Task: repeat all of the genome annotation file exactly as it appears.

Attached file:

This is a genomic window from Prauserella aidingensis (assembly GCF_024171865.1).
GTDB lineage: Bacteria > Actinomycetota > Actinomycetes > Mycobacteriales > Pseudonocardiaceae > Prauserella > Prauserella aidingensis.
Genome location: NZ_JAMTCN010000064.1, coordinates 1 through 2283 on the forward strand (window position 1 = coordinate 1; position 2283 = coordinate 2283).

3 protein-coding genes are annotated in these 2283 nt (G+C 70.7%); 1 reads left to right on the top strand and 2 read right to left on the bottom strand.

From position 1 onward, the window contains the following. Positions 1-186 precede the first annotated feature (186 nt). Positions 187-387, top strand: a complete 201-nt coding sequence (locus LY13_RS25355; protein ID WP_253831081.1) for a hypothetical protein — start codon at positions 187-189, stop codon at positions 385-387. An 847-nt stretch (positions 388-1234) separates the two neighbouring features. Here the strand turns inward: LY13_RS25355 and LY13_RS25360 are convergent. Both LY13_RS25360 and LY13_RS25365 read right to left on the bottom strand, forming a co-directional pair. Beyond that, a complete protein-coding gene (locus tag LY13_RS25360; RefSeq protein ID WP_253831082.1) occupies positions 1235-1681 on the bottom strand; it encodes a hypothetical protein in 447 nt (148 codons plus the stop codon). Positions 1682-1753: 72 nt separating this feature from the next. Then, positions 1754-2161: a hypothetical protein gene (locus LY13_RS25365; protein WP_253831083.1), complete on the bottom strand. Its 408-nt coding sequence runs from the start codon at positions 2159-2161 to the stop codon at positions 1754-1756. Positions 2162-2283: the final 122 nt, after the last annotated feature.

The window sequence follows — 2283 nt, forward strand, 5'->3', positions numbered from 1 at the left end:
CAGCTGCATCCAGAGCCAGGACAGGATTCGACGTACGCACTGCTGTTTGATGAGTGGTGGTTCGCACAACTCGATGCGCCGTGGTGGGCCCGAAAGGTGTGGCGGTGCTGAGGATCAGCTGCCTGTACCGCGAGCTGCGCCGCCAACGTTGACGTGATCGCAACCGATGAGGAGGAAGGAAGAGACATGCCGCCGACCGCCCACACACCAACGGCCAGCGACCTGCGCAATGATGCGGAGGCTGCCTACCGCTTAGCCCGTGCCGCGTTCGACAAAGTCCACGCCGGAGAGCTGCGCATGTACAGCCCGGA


This is a genomic window from Prauserella aidingensis (assembly GCF_024171865.1).
GTDB lineage: Bacteria > Actinomycetota > Actinomycetes > Mycobacteriales > Pseudonocardiaceae > Prauserella > Prauserella aidingensis.
Genome location: NZ_JAMTCN010000064.1, coordinates 1 through 2283 on the forward strand (window position 1 = coordinate 1; position 2283 = coordinate 2283).

3 protein-coding genes are annotated in these 2283 nt (G+C 70.7%); 1 reads left to right on the top strand and 2 read right to left on the bottom strand.

From position 1 onward, the window contains the following. Positions 1-186 precede the first annotated feature (186 nt). Positions 187-387, top strand: a complete 201-nt coding sequence (locus LY13_RS25355; protein ID WP_253831081.1) for a hypothetical protein — start codon at positions 187-189, stop codon at positions 385-387. An 847-nt stretch (positions 388-1234) separates the two neighbouring features. Here the strand turns inward: LY13_RS25355 and LY13_RS25360 are convergent. Both LY13_RS25360 and LY13_RS25365 read right to left on the bottom strand, forming a co-directional pair. Beyond that, a complete protein-coding gene (locus tag LY13_RS25360; RefSeq protein ID WP_253831082.1) occupies positions 1235-1681 on the bottom strand; it encodes a hypothetical protein in 447 nt (148 codons plus the stop codon). Positions 1682-1753: 72 nt separating this feature from the next. Then, positions 1754-2161: a hypothetical protein gene (locus LY13_RS25365; protein WP_253831083.1), complete on the bottom strand. Its 408-nt coding sequence runs from the start codon at positions 2159-2161 to the stop codon at positions 1754-1756. Positions 2162-2283: the final 122 nt, after the last annotated feature.

The window sequence follows — 2283 nt, forward strand, 5'->3', positions numbered from 1 at the left end:
CAGCTGCATCCAGAGCCAGGACAGGATTCGACGTACGCACTGCTGTTTGATGAGTGGTGGTTCGCACAACTCGATGCGCCGTGGTGGGCCCGAAAGGTGTGGCGGTGCTGAGGATCAGCTGCCTGTACCGCGAGCTGCGCCGCCAACGTTGACGTGATCGCAACCGATGAGGAGGAAGGAAGAGACATGCCGCCGACCGCCCACACACCAACGGCCAGCGACCTGCGCAATGATGCGGAGGCTGCCTACCGCTTAGCCCGTGCCGCGTTCGACAAAGTCCACGCCGGAGAGCTGCGCATGTACAGCCCGGA